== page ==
Received: Bought own copyRelease Date: April 10, 2012
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Mirabelle's past is shrouded in secrecy, from her parents' tragic deaths to her guardians' half-truths about why she can't return to her birthplace, Beau Rivage. Desperate to see the town, Mira runs away a week before her sixteenth birthday—and discovers a world she never could have imagined.
In Beau Rivage, nothing is what it seems—the strangely pale girl with a morbid interest in apples, the obnoxious playboy who's a beast to everyone he meets, and the chivalrous guy who has a thing for damsels in distress. Here, fairy tales come to life, curses are awakened, and ancient stories are played out again and again.
But fairy tales aren't pretty things, and they don't always end in happily ever after. Mira has a role to play, a fairy tale destiny to embrace or resist. As she struggles to take control of her fate, Mira is drawn into the lives of two brothers with fairy tale curses of their own . . . brothers who share a dark secret. And she'll find that love, just like fairy tales, can have sharp edges and hidden thorns.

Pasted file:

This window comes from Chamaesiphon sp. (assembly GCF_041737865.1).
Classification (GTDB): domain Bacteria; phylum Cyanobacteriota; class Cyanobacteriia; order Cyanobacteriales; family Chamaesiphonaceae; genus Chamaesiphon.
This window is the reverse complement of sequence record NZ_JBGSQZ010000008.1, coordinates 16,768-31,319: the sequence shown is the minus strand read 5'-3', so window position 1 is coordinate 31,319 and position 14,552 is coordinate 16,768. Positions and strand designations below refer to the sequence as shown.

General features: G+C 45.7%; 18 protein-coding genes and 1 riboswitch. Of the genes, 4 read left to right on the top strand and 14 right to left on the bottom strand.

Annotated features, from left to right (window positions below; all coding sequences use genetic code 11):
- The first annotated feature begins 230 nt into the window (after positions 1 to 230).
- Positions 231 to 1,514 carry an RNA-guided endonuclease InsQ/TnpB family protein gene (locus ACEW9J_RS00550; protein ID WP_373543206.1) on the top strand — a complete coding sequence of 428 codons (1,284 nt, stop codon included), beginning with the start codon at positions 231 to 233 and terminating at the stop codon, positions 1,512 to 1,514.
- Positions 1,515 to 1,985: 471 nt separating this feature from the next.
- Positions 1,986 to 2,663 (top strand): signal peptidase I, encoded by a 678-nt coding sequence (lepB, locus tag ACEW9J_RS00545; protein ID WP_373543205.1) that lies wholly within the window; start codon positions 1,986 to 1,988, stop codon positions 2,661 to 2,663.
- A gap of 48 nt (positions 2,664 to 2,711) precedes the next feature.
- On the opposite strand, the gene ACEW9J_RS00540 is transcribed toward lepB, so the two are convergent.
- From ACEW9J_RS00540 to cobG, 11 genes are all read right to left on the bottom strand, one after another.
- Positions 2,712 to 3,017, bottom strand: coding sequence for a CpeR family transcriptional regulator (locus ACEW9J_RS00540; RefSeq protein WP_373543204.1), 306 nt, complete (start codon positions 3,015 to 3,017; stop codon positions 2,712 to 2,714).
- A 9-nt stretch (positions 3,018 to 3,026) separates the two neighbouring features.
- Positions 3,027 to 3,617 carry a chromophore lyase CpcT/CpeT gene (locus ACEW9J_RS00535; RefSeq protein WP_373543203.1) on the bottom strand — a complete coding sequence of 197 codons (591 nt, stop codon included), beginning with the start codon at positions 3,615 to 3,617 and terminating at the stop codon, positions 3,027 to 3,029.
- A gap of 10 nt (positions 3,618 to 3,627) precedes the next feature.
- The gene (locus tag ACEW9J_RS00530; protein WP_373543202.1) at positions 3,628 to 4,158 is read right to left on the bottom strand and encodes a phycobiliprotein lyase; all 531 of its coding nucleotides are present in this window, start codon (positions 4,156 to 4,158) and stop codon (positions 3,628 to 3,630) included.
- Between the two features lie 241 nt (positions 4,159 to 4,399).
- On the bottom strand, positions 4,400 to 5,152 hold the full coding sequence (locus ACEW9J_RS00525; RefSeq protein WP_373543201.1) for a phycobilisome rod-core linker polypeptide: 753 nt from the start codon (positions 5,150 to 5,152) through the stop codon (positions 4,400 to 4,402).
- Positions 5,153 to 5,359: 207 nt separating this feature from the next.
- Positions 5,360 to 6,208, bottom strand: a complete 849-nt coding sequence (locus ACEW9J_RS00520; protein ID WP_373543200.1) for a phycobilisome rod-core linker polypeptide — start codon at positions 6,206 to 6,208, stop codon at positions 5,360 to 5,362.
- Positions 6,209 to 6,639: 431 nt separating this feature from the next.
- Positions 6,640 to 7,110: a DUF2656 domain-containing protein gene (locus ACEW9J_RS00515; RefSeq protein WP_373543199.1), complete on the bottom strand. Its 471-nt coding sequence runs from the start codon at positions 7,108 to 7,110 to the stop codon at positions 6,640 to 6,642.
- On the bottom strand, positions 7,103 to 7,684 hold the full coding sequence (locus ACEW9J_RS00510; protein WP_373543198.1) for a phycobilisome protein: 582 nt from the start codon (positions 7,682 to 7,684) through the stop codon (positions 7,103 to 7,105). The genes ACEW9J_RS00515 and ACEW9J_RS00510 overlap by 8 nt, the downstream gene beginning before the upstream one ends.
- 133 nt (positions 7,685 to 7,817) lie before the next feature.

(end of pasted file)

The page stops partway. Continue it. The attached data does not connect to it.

I love fairy tales and the main draw for me with this book was that Cross took it back to the original fairy tales where everything is so dark and disturbing and not everything ends in a happy perfect way. I have been eagerly trying to find time to pick up this book because of this idea that it is a modern day take on fairy tales, it's not a retelling (which really peaked my interest).
I really enjoyed how Cross wrote the story, instead of actually being a fairy tale Beau Rivage is a place where fairy tales come to life in different people. I liked how Cross took the stories and made them into curses for the characters instead of them actually being the characters from the tales they are forced to know that one day they will be condemned to act out the fairy tale. Cross definitely took an interesting twist to fairy tales in KILL ME SOFTLY.
Sadly, though the premise of the story caught my attention the story itself was not for me. I had trouble really getting into the story because I found myself disliking many of the characters. The main character of Mirabelle was a bit infuriating for me. I felt like she was overly naive for her age, I understand that she was very sheltered growing up but I just found that when things were clearly laid out for her she still refused to believe in it. Throughout most of the book I was yelling at her for being so closed-minded and not looking at what was right in front of her.
A lot of the secondary characters got on my nerves at times too. I just felt that the characters were very immature and I couldn't connect with any of them. I think I would have enjoyed this story a little more if the characters were more relatable. The story itself was very interesting and I enjoyed learning about the mystery behind Mirabelle's history.
I did enjoy how the story ended giving readers more insight into these fairy tales. But in the end this book just sadly wasn't for me.